ABC News/Washington Post Poll, September 2002

Resource Type
Dataset : survey data
  • ABC News
  • The Washington Post
Other Title
  • Version 1 (Subtitle)
Collective Title
  • ABC News/Washington Post Poll Series
Publication Date
Free Keywords
Bush Administration (George W., 2001-2009); Bush, George W.; congressional elections; counterterrorism; economic conditions; education; environmental policy; foreign policy; military intervention; national economy; presidency; Social Security; weapons inspections
  • Abstract

    This poll is part of a continuing series of monthly surveys that solicit public opinion on the presidency and on a range of other political and social issues. Respondents were asked to give their opinions of the way President George W. Bush was handling his presidency, the economy, education, the United States campaign against terrorism, Social Security, the situation with Iraq, the cost of prescription drugs, environmental issues, and the issue of financial fraud and corporate accounting irregularities. Those polled also expressed their level of support for United States military action against Iraq. They were asked whether they would be for or against military action if United States allies were opposed to it and if Iraq cooperated or did not cooperate with United Nations weapons inspectors. Another topic of the survey was the November 2002 congressional election. Respondents were asked whether they had been following the election closely, whether they were going to vote, if so, whether they would vote for the Democratic Party or for the Republican Party, and whether in their opinion the Bush administration was attempting to use the situation with Iraq to help Republican candidates in the November election. They also described factors that would influence their voting decision. A number of questions examined voters' views about the economy. Those polled were asked what the state of the nation's economy was, who was responsible for it, and whether the government was doing enough to improve the economy. Respondents identified the biggest problems facing the nation, and gave their opinions on whether President Bush was spending too much or too little time on the war on terrorism, on the economy, and on other domestic issues. Additionally, respondents were asked which political party, Democrat or Republican, would better handle the nation's main problems, and how proud they were to be Americans. Background information on respondents includes gender, age, education, political party affiliation, political orientation, race, Hispanic origin, voter registration, labor union membership, and subjective size of community.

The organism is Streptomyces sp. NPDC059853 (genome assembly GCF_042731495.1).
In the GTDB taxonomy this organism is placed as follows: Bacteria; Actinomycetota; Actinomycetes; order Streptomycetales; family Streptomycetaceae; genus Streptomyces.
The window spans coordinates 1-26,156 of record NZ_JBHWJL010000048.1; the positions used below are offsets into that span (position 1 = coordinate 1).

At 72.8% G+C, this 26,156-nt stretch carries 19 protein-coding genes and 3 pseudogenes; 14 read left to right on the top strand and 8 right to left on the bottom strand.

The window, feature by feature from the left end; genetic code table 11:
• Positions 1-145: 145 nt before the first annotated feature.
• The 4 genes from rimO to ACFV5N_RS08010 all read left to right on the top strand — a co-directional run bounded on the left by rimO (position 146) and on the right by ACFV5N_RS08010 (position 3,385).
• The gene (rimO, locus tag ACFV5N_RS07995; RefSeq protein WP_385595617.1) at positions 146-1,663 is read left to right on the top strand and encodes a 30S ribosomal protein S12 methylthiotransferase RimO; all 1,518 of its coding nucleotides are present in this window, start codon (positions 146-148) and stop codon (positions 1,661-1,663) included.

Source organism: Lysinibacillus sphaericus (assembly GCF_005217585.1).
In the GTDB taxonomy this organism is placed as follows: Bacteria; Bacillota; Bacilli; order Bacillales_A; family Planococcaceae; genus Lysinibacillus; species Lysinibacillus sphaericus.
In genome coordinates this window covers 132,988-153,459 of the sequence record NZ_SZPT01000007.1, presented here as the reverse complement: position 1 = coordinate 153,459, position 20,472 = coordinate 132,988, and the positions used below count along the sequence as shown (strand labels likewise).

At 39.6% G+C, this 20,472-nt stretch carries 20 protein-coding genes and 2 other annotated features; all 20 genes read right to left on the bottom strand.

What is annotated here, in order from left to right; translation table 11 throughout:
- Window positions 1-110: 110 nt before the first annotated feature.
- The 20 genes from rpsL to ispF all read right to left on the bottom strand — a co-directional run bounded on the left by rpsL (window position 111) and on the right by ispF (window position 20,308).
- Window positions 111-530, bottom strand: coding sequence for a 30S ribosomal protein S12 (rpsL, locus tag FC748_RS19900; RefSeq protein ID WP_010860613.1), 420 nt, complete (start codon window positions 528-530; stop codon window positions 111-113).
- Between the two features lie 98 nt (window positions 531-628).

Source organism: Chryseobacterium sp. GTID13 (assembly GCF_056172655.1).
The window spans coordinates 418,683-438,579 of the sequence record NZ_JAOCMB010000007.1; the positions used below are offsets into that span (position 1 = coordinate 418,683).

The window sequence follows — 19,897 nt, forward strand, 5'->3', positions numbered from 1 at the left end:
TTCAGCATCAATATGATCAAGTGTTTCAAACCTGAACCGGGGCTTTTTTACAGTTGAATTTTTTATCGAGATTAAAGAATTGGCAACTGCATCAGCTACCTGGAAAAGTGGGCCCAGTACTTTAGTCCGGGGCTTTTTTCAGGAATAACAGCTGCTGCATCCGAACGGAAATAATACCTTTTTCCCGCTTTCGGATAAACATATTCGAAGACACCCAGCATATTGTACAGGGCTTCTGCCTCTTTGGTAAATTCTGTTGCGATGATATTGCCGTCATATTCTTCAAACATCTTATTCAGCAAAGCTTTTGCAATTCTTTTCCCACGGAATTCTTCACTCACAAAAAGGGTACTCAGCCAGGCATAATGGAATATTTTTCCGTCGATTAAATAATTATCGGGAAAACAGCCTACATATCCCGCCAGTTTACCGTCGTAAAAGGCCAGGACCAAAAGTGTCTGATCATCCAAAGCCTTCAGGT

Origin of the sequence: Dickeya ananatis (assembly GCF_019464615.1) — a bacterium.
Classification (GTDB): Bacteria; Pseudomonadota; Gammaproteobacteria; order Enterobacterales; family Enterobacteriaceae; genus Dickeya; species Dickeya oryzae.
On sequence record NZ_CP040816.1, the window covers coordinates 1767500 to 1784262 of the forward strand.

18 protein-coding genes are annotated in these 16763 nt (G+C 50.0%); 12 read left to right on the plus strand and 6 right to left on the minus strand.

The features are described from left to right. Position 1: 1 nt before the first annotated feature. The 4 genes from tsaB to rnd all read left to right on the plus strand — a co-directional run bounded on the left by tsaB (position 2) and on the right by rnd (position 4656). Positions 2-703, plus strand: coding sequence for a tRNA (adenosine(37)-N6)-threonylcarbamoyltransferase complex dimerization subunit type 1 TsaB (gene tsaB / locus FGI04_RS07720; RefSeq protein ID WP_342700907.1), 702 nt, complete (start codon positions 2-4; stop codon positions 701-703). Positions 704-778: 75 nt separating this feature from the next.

• Table of Contents


    • DS1: Dataset
Temporal Coverage
  • Time period: 2002-09
  • 2002-09-23 / 2002-09-26
    Collection date: 2002-09-23--2002-09-26
Geographic Coverage
  • United States
Sampled Universe
Persons aged 18 and over living in households with telephones in the contiguous 48 United States.
Households were selected by random-digit dialing. Within households, the respondent selected was the adult living in the household who last had a birthday and who was at home at the time of interview.
Collection Mode
  • Additional information about sampling, interviewing, weighting, and sampling error may be found in the codebook.

    Produced by Taylor Nelson Sofres Intersearch, Horsham, PA, 2002.

2005-12-15 On 2005-08-15 new files were added to one or more datasets. These files included additional setup files as well as one or more of the following: SAS program, SAS transport, SPSS portable, and Stata system files. The metadata record was revised 2005-12-15 to reflect these additions.
This study is freely available to ICPSR member institutions via web download.
Alternative Identifiers
  • 3557 (Type: ICPSR Study Number)
  • Boucher, Robert L., Jr., Segal, Jeffrey A.. Supreme Court justices as strategic decision makers: Aggressive grants and defensive denials on the Vinson court. Journal of Politics.57, (3), 824-837.1995.

Update Metadata: 2015-08-05 | Issue Number: 6 | Registration Date: 2015-06-15